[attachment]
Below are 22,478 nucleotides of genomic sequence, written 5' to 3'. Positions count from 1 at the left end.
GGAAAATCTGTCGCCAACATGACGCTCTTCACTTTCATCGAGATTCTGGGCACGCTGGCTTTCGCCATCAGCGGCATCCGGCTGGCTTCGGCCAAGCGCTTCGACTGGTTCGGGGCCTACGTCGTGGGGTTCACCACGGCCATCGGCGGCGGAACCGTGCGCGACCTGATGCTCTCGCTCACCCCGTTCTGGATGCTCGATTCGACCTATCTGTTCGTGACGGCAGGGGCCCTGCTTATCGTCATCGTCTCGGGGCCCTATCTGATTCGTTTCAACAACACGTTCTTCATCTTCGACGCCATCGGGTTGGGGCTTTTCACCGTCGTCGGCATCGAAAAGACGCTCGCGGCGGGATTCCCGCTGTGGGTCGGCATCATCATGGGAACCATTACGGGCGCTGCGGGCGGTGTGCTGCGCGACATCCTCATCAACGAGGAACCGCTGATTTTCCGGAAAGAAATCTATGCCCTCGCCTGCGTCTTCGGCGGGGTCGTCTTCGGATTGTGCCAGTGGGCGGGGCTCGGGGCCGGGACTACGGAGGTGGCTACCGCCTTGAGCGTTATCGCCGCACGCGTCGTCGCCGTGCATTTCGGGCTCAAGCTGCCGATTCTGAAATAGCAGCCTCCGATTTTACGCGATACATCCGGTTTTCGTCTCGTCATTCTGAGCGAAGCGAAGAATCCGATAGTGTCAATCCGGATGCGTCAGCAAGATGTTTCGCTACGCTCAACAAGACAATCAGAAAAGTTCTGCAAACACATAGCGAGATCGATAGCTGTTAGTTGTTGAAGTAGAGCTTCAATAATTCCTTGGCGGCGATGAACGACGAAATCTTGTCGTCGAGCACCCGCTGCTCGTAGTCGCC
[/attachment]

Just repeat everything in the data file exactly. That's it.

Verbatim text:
Below are 22,478 nucleotides of genomic sequence, written 5' to 3'. Positions count from 1 at the left end.
GGAAAATCTGTCGCCAACATGACGCTCTTCACTTTCATCGAGATTCTGGGCACGCTGGCTTTCGCCATCAGCGGCATCCGGCTGGCTTCGGCCAAGCGCTTCGACTGGTTCGGGGCCTACGTCGTGGGGTTCACCACGGCCATCGGCGGCGGAACCGTGCGCGACCTGATGCTCTCGCTCACCCCGTTCTGGATGCTCGATTCGACCTATCTGTTCGTGACGGCAGGGGCCCTGCTTATCGTCATCGTCTCGGGGCCCTATCTGATTCGTTTCAACAACACGTTCTTCATCTTCGACGCCATCGGGTTGGGGCTTTTCACCGTCGTCGGCATCGAAAAGACGCTCGCGGCGGGATTCCCGCTGTGGGTCGGCATCATCATGGGAACCATTACGGGCGCTGCGGGCGGTGTGCTGCGCGACATCCTCATCAACGAGGAACCGCTGATTTTCCGGAAAGAAATCTATGCCCTCGCCTGCGTCTTCGGCGGGGTCGTCTTCGGATTGTGCCAGTGGGCGGGGCTCGGGGCCGGGACTACGGAGGTGGCTACCGCCTTGAGCGTTATCGCCGCACGCGTCGTCGCCGTGCATTTCGGGCTCAAGCTGCCGATTCTGAAATAGCAGCCTCCGATTTTACGCGATACATCCGGTTTTCGTCTCGTCATTCTGAGCGAAGCGAAGAATCCGATAGTGTCAATCCGGATGCGTCAGCAAGATGTTTCGCTACGCTCAACAAGACAATCAGAAAAGTTCTGCAAACACATAGCGAGATCGATAGCTGTTAGTTGTTGAAGTAGAGCTTCAATAATTCCTTGGCGGCGATGAACGACGAAATCTTGTCGTCGAGCACCCGCTGCTCGTAGTCGCC